During the month of July my wife and I spent several weeks traveling in China and Japan, attending a couple of academic conferences in Xi’an and Osaka, and sightseeing. I took a netbook (a tiny, less-than-full-featured laptop) and my Palm Pre. Here are some random thoughts on my experiences, what I saw around me, how the world is connected, and my experiences ‘phoning home’.
First, a few comments on what ‘equipment’ I took with me. Because of the strict, and somewhat complex Export Control policies that all American universities are subject to (see http://www.research.wayne.edu/export-control/ for more information) I decided not to take my ‘home’ laptop with me, but instead borrowed a stripped-down netbook that had only web-browsers and Microsoft Office installed on it. That way, there was no risk of ‘exporting’ something that ought not to be ‘left’ outside the country. In addition, I password-protected the netbook (using a long, complex password) so that, if the computer were to be stolen, it couldn’t be accessed without reformatting the hard drive.
I took my Pre primarily as a music player. It also has WiFi, which permitted me to do web-surfing and email, although only within range of a WiFi access point. As a phone, however, it was useless, because the CDMA (Sprint) system is not used in most of China or any of Japan. Since we were not visiting friends or making business appointments, we didn’t feel the need for a ‘real’ phone, although several of our colleagues at the conferences had simply rented them at the airport when they arrived–they are surprisingly cheap to rent.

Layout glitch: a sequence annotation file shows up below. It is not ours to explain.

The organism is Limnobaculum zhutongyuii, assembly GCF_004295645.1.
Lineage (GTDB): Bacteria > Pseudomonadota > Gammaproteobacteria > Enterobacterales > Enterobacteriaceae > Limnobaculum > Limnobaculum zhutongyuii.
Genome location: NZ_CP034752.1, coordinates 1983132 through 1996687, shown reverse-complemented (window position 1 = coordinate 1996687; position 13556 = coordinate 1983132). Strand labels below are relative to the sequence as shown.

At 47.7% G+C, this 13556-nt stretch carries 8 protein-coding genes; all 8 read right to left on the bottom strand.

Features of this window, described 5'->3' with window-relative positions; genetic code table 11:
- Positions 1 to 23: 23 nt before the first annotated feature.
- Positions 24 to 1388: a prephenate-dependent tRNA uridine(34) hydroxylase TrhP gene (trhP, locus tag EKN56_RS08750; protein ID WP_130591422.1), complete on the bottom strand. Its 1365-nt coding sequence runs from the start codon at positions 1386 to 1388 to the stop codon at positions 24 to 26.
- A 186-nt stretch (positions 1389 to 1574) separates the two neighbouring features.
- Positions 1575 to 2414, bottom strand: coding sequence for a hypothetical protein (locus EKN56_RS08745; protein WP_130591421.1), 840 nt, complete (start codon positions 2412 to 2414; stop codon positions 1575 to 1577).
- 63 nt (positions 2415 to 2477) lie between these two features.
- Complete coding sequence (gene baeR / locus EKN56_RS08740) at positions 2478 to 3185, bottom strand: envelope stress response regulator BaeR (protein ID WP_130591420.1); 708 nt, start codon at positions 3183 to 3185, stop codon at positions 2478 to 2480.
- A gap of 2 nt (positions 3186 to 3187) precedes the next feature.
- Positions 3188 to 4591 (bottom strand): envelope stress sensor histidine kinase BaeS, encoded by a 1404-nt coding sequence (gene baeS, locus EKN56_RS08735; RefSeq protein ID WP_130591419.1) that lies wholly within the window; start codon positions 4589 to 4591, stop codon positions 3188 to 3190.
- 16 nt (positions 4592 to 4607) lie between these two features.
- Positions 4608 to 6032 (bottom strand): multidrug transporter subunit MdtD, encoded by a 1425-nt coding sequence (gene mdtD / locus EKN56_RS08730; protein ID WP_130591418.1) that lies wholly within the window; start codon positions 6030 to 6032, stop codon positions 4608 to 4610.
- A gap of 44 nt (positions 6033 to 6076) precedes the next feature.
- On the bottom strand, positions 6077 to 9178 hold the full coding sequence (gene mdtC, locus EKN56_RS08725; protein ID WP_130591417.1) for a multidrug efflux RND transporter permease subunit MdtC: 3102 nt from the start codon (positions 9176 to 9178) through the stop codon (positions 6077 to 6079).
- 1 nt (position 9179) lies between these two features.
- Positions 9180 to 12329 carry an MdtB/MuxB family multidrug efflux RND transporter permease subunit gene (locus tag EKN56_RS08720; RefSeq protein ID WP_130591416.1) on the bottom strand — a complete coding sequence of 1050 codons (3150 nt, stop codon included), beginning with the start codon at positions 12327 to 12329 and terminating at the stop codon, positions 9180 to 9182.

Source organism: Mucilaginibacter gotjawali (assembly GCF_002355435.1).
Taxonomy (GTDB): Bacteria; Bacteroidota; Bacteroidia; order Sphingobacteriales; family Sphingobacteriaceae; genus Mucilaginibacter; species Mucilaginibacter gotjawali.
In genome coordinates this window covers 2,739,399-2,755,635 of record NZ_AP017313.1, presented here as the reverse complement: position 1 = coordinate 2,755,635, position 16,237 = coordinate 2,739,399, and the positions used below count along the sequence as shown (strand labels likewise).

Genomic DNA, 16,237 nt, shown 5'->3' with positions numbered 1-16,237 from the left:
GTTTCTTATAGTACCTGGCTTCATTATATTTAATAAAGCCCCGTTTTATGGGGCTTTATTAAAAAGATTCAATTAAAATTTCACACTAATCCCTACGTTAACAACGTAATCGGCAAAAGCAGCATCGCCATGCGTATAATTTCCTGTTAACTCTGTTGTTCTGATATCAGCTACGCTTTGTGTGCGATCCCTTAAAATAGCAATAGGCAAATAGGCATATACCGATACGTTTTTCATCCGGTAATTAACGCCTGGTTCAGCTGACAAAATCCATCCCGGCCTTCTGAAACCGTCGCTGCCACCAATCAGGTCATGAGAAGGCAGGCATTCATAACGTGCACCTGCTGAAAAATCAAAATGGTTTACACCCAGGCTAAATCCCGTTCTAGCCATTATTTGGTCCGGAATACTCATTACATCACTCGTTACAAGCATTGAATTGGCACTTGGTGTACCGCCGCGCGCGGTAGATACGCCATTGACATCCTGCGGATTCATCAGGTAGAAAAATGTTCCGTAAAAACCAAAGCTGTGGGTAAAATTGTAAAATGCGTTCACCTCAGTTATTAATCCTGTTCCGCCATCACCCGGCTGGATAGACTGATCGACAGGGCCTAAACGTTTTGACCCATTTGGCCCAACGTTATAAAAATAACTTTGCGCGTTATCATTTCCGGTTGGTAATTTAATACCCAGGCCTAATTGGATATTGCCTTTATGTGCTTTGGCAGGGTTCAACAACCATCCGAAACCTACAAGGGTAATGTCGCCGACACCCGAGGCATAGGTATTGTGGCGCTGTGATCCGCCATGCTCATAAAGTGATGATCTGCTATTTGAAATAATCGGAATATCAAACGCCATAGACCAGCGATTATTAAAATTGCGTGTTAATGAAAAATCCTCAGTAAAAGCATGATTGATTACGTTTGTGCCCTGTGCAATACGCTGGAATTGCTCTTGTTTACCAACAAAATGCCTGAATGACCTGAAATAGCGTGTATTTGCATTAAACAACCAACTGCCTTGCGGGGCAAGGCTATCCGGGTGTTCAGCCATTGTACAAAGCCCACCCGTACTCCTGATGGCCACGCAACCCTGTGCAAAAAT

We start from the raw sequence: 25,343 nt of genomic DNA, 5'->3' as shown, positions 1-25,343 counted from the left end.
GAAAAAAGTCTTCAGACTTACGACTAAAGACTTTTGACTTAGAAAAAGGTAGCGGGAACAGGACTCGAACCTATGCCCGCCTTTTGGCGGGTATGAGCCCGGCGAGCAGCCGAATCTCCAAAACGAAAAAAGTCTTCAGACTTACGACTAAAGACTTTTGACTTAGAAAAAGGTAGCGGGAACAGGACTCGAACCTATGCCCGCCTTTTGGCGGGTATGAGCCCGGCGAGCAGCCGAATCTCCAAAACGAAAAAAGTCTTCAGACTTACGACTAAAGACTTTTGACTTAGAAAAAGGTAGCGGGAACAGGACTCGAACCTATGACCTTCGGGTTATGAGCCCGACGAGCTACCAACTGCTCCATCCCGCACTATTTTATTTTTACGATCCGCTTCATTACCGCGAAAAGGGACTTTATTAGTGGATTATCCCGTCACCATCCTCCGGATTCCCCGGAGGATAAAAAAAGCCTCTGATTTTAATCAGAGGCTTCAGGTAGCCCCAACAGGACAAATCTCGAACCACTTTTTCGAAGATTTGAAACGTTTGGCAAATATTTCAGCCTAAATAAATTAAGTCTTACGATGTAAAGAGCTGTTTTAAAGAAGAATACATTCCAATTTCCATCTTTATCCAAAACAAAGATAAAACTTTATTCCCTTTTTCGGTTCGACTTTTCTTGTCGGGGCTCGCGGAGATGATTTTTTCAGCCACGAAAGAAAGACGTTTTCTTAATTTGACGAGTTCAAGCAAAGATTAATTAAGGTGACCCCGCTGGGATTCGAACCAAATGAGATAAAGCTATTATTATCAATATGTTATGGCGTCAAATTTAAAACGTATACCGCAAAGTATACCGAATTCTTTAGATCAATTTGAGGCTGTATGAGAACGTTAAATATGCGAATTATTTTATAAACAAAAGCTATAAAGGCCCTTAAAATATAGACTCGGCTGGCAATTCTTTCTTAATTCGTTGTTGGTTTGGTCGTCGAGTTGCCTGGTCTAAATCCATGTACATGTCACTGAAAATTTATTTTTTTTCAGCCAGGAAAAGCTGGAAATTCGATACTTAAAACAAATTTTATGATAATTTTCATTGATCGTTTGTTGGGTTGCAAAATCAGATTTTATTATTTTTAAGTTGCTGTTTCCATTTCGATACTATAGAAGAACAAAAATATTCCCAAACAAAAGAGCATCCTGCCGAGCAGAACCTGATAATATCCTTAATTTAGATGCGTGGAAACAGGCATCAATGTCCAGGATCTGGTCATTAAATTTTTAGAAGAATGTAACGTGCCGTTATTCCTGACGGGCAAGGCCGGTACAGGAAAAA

Wireless connectivity in both China and Japan was more limited than I had expected. All hotels had ethernet jacks (although not all had cables—fortunately I had brought one with me). As is the case in North America, the cheaper the hotel, the more likely the internet connection was free—a weird fact I have repeatedly confirmed around the world. I’m sure this was idiosyncratic to the hotel we stayed in in Xi’an, but we had a choice of a no-smoking room without internet access or a smoking room with. They assured us they had thoroughly cleaned the room, and, in fact, we found it to be just fine, and chose the occasional faint hint of smoke to be worth the online access.
You may have read that some websites are inaccessible in China, and we certainly found this to be true. CNN, Facebook, and Google were all unavailable. There is a Chinese competitor to Google search, called Baidu, and there are also a couple of Chinese equivalents to Facebook, and lots of folks we talked to used them.
There is a way around these restrictions, however, via the Wayne State VPN facility. I’ll write a separate blog about it in a couple of weeks, but it has a number of advantages. Primarily, it encrypts whatever you send out from your computer when you are connected to it, so anything you may write cannot be eavesdropped upon. It has other uses I’ll talk about later, but it’s just a safer way to surf and read email.
One of the things that struck me about both China and Japan was the vast use of smartphones and tablets. There are iPhones and Android devices everywhere (you can tell by the fact that folks are swiping the screens of their devices). Lots of people also have iPads and similar toys as well—clearly mobile devices are the wave of the future, not just in the US but around the world.
I had much less sense of the widespread use of ‘The Cloud’ (another topic I’ll be covering in the next few weeks), but it’s quite clear that the parts of Japan and China that we visited (Shanghai, Xi’an, Osaka, Kyoto, Tokyo) are about as wired as any comparable city in the US.